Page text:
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University of Missouri

Eyes in the Skies

Small, radio-controlled helicopters are officially part of the reporting toolkit at MU.

reporter drone

The Science Investigative Reporting/Drone Journalism course at MU trains students to pilot drones — essentially remote-controlled flying cameras — and integrate them into their reporting. Photo by Xiaojie Ouyang.

They look like the radio-controlled helicopters that fly through the mall around the holidays. They’re small, about the size of a garbage can lid, and they get blown around in the wind. Far from raining death on terrorist targets in remote areas, these drones are breathing new life into agricultural and environmental reporting in the heartland.

To MU School of Journalism students learning to pilot them, they’re called “J-Bots.” These eyes-in-the-sky offer a new 400-foot perspective on stories about migrating birds, drought or polluted waterways.

The Science Investigative Reporting/Drone Journalism course, taught by journalism Assistant Professor Bill Allen, trains students to pilot the remote-controlled flying cameras, but also — and more important — how to integrate drones into their reporting.

Scott Pham, Web editor at Columbia’s NPR affiliate, KBIA, received a $25,000 grant from the MU Interdisciplinary Innovations Fund to launch the Missouri Drone Journalism Program, which is a partnership between KBIA, the J-School and the MU Information Technology Program. Mike McKean, director of the Futures Lab at the Donald W. Reynolds Journalism Institute, is an adviser.

The money bought five drones, each assembled and modified by Matthew Dickinson, a system administrator with the Information Technology Program.

Pham modeled the drone program after a similar one at the University of Nebraska, but because he had a ready outlet for stories in KBIA, he focused it less on exploring the ethics of unmanned aerial surveillance and more on producing stories that only drones could tell.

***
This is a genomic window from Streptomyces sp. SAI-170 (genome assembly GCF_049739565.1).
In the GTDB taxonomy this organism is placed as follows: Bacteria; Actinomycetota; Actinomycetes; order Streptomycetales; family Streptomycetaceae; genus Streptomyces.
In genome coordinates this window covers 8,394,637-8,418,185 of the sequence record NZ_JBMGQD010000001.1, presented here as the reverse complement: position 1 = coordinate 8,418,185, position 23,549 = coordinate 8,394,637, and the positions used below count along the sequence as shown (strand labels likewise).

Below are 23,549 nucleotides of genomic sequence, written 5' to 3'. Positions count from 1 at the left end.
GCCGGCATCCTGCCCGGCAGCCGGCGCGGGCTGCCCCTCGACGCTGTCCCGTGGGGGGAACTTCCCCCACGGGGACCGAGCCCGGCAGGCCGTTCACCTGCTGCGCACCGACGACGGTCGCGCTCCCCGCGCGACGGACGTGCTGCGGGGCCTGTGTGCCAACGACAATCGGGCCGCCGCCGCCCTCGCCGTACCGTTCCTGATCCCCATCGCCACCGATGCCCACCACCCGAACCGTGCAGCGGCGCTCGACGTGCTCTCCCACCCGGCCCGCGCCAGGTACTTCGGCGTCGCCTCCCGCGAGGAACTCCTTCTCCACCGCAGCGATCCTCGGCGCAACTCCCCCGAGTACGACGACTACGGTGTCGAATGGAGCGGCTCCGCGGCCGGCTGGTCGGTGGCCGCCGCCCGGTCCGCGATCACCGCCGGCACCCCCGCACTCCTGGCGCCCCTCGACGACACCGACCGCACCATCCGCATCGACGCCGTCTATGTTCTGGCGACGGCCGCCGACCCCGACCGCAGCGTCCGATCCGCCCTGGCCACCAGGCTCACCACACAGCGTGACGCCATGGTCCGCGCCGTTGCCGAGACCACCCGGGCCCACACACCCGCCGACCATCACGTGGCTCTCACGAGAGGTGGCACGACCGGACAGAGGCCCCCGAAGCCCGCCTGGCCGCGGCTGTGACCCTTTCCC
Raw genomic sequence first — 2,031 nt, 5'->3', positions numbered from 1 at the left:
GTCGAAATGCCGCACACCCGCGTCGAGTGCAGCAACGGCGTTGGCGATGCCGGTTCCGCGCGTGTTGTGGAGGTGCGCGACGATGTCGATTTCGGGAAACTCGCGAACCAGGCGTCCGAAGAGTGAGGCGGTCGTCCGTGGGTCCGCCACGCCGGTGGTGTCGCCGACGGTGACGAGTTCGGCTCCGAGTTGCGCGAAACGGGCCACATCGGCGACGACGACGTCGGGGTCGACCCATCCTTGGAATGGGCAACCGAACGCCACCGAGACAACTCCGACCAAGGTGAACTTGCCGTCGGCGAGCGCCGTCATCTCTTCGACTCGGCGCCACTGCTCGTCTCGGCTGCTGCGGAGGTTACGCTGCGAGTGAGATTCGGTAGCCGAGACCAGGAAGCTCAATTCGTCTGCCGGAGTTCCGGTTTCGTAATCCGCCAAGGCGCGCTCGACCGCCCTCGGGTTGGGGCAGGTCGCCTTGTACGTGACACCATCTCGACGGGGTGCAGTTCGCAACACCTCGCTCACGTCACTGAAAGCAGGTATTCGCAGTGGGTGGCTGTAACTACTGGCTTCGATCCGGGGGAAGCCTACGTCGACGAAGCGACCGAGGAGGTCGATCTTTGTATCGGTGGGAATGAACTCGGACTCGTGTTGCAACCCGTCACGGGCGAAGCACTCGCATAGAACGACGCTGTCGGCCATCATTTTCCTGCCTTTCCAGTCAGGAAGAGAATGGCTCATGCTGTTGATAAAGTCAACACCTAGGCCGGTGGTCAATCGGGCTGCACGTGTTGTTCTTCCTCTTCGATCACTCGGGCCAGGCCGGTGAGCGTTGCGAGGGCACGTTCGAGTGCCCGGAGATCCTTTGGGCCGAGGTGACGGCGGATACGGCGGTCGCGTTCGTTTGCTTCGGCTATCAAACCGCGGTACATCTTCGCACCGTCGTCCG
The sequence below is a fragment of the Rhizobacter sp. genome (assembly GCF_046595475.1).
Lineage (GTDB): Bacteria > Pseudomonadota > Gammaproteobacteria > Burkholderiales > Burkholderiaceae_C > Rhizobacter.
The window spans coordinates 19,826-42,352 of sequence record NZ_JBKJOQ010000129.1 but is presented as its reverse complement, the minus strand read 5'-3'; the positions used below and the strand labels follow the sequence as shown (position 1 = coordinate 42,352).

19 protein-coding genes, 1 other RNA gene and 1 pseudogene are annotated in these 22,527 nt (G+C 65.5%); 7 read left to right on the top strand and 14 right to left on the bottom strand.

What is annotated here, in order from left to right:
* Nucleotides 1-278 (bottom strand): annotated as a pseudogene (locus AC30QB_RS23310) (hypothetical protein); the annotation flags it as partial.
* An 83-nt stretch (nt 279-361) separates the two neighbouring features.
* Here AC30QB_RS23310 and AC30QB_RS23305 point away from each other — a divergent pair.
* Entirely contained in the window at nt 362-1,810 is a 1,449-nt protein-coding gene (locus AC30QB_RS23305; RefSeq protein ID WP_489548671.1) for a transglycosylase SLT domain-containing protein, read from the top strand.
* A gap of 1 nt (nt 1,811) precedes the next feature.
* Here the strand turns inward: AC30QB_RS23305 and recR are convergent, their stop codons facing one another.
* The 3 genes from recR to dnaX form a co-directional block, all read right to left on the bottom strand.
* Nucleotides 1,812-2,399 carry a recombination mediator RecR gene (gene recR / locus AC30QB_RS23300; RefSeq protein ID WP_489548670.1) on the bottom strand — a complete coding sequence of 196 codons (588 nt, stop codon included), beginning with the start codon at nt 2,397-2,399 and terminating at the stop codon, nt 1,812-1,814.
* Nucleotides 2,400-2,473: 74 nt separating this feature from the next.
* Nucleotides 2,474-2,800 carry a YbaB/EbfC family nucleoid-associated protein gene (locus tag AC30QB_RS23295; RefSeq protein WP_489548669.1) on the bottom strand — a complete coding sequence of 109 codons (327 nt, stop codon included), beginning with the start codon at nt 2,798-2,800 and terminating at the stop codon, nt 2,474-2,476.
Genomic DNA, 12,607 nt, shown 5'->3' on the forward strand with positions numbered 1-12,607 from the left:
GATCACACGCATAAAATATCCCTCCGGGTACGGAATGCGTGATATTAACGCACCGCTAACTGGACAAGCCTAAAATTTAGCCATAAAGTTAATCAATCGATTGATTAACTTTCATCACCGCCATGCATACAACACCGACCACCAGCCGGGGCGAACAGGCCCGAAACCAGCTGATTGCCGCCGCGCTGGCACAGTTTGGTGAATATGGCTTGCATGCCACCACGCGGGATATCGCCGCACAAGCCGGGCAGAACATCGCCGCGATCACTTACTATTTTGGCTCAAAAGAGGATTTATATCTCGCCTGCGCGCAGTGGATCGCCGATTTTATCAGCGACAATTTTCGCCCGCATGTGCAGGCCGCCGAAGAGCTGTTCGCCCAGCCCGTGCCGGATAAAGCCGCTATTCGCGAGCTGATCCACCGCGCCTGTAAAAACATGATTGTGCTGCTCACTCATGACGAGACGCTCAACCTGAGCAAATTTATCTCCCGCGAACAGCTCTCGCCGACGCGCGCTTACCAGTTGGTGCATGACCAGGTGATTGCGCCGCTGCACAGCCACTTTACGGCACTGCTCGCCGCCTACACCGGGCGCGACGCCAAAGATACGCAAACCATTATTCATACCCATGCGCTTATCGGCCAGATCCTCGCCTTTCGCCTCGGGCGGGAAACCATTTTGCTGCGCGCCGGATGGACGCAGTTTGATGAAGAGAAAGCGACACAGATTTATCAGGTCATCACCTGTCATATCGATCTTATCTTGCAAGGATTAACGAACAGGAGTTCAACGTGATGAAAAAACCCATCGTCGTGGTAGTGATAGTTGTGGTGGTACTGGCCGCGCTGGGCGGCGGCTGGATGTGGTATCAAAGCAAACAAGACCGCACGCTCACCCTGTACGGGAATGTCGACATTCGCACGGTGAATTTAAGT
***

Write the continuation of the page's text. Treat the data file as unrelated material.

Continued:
The class started meeting in January 2013 and published its first story for KBIA in March. Allen says he hopes to continue teaching the class as long as there’s interest.

The idea of putting a camera in the sky is not new. Anyone who watched O.J. Simpson’s white Bronco on Interstate 405 in 1994 knows that. But helicopters are prohibitively expensive for most news outlets, and a drone with a camera only costs about $1,000.

There are restrictions, however. A bill matriculating through the Missouri General Assembly, HB 46, would require anyone operating a drone to seek permission from property owners before surveilling their land. Pham says they already do that. Also, Federal Aviation Administration regulations prohibit drone use above 400 feet, for commercial purposes or in populated areas, which rules out the stories helicopters are normally used for. So the drone program has to think differently.

I think new things come out of old tools once they can be used in new ways,” Pham says. “You’d never think to use a helicopter for agricultural stories. I don’t think anyone’s ever said, ‘What great agricultural stories can we cover with helicopters?’ because it’s a stupid question. But it’s not a stupid question anymore.”